The growing role of women in the workforce arguably qualifies as the most consequential socio-economic development of the past 50 years.
As more women have entered the formal labour market, the productive capacity of our economy has been augmented. Indeed, increased “labour input” – more people working – has been the principal factor pushing up gross domestic product (GDP) and household incomes in Canada.
And women account for a large majority of this increase in “labour input.” A study done last year by the economics team at RBC estimated that the rise in female labour force participation since the early 1980s has boosted Canada’s GDP by more than $130 billion.
Women today comprise approximately 48 per cent of the labour force, up slightly from 46 per cent in 1999 but significantly higher than their 37 per cent share back in the mid-1970s. Men are still more likely to be employed, but the male/female labour force participation gap has narrowed over time. On current projections, more than half of all the jobs in Canada will soon be held by women.
Among women aged 15 and over, approximately six in 10 were employed in 2013; in 1976, the comparable figure was just 42 per cent. The predominant demographic trend of population aging that is starting to weigh on overall labour force participation is affecting both genders, so the proportion of all women holding jobs will edge lower as the country becomes greyer. But women’s contributions to Canada’s workforce and its economy should continue to grow over the next 10 to 20 years.
Where do women work? Statistics Canada’s 2011 National Household Survey reports that they are most likely to be employed in three broad occupational clusters: sales and service occupations (27.1 per cent), business, finance and administration (24.6 per cent) and education, law, and government/community services (16.8 per cent).
But despite gains in educational achievement, many working women hold relatively low-paying jobs. This exerts downward pressure on average compensation for female job-holders collectively; it also explains the residual male/female difference in average pay. A significant number of the 20 most common jobs for women fall in bottom third of all occupations ranked by hourly pay. There is still work to be done to ensure that women are better represented in the top half of occupations measured by total compensation.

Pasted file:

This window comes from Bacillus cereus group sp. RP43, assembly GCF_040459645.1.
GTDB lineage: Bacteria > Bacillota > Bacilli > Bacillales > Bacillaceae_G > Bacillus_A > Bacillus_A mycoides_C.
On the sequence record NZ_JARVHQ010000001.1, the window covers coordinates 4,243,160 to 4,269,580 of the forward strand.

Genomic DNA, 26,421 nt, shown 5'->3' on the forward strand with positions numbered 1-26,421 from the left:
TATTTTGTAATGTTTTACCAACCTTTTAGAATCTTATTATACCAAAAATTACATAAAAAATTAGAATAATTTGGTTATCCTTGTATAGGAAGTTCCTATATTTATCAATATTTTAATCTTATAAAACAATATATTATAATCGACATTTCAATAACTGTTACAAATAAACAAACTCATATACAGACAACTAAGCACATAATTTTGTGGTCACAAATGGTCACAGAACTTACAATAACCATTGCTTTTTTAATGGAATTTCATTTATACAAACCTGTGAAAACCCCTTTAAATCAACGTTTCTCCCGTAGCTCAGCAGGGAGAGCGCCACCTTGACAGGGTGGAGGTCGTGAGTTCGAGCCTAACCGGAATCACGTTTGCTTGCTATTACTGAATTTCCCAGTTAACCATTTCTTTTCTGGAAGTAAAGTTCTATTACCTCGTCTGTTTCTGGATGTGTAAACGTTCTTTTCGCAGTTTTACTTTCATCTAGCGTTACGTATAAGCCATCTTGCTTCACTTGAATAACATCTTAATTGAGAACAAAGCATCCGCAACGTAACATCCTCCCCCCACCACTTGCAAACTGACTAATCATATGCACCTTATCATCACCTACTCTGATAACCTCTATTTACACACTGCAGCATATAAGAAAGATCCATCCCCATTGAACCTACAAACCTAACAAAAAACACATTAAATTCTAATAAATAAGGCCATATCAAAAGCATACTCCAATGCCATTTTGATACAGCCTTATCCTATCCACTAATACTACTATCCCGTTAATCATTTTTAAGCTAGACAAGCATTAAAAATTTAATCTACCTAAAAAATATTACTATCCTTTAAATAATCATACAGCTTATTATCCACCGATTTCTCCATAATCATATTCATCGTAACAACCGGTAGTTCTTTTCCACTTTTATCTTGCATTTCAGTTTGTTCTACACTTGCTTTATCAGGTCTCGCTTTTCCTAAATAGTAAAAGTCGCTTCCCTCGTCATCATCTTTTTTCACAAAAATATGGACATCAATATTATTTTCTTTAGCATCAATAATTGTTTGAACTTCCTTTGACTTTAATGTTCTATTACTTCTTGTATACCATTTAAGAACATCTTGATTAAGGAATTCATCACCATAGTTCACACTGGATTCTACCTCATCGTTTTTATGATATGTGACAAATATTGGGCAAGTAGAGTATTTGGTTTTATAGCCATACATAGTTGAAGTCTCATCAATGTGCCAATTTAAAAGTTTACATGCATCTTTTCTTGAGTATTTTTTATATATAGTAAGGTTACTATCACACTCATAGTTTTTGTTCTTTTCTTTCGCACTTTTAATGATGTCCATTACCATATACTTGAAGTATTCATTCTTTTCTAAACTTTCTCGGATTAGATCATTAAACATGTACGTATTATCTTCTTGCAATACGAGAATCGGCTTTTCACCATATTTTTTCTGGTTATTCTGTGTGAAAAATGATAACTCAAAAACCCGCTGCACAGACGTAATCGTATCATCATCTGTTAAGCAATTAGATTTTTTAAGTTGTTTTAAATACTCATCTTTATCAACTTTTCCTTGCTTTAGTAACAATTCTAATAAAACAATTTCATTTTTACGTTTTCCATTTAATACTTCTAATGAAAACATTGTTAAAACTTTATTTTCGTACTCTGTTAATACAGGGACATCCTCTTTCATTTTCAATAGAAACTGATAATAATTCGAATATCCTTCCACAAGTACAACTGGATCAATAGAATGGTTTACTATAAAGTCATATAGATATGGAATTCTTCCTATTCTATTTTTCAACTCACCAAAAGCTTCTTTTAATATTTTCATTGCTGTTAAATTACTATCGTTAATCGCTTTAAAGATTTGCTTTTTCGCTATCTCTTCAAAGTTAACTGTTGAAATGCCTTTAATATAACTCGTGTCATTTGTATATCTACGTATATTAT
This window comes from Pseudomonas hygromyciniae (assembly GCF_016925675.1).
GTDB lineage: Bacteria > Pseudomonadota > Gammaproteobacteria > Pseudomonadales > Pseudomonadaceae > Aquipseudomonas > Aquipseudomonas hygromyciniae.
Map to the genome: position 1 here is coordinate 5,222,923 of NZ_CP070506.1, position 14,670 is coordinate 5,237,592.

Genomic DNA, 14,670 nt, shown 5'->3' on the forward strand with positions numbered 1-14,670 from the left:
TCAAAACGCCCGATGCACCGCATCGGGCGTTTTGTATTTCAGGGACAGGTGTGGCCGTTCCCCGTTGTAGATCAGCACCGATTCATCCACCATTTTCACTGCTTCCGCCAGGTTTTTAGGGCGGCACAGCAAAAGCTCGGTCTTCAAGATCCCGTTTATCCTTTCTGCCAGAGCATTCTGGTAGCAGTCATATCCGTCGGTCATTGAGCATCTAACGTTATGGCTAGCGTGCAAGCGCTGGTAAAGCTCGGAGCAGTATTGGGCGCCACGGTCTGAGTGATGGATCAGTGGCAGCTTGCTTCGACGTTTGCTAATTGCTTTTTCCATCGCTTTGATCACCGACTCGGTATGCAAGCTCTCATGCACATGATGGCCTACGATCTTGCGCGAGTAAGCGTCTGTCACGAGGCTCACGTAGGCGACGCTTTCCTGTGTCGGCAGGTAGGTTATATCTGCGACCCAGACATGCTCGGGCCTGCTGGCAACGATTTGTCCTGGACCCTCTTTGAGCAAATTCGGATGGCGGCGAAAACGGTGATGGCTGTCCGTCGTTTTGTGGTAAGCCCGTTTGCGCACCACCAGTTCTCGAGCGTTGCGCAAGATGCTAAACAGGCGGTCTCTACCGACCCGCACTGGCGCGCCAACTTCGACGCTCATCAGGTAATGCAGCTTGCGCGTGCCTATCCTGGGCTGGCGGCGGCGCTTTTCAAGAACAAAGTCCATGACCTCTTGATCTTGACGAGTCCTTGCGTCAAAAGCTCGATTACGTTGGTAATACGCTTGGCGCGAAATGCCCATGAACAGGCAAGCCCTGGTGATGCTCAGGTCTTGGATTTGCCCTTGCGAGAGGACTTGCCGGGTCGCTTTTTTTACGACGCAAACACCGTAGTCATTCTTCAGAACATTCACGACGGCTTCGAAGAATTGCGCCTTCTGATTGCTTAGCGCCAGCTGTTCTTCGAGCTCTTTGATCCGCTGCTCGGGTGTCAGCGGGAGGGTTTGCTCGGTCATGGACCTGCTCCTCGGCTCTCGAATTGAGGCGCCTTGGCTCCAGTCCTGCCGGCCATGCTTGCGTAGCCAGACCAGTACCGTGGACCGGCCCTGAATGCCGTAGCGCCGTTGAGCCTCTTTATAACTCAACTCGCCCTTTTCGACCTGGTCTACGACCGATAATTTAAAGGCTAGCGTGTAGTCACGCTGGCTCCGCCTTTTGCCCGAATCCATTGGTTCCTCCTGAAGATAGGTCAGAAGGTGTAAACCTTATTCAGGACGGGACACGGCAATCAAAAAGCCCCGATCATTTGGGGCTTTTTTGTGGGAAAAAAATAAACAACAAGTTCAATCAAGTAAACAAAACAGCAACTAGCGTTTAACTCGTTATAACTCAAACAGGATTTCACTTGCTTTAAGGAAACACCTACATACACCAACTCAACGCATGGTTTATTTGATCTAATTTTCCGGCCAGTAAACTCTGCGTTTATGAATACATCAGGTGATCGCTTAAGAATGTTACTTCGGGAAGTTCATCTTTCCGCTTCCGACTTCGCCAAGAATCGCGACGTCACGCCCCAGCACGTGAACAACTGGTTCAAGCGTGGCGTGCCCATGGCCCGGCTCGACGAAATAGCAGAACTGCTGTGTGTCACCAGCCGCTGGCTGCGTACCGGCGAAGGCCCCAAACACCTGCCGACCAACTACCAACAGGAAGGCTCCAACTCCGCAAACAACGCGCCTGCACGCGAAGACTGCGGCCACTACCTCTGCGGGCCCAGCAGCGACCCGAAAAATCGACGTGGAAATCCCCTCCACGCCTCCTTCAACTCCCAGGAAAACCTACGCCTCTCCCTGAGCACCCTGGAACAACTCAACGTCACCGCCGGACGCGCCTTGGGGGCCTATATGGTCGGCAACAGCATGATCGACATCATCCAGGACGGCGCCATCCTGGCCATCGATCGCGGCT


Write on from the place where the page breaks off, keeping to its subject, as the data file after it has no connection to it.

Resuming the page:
The impressive advances that women are making on the education front bode well for their career and income prospects going forward. Since the early 1990s, women have made up a majority of college and university students. By 2012, a higher percentage of women aged 25 to 44 (75 per cent) than of men in the same age category (65 per cent) had completed a post-secondary education. This contrasts with the situation for older age cohorts: among Canadians aged 65 and over, 35 per cent of women and 46 per cent of men have a post-secondary credential.
The trend of rising female educational attainment is by now well-established. In both Canada and the U.S., women represent increasing shares of current university/college students and also of recent graduates in disciplines that often pave the way to relatively high-paying jobs – including law, medicine, dentistry, architecture, business and finance. They have registered smaller gains in engineering and computer-related fields, but here too women are making inroads. A large body of data shows that girls generally out-perform boys in elementary and secondary school, and this seems to be carrying over to the university and college level. In the language of economics, women are building up their “human capital” at a faster pace than men.
There are some areas of education and training where women still lag. One glaring example is the skilled trades. These are among the occupations that offer pathways to good jobs and the kind of middle-class standard of living that now seems to be out of reach for most young adults lacking any type of post-secondary qualification. According to Statistics Canada, women make up just 3 to 7 per cent of enrolments in registered apprenticeship training programs in the construction, electrical, industrial/mechanical, metal fabricating and motor vehicle and heavy equipment trades.
That’s not good enough. Employers, educators and unions need to do more to encourage young women to consider skilled trades occupations and to create a supportive environment for those who choose to follow this route.
Jock Finlayson is Executive Vice President of the Business Council of British Columbia.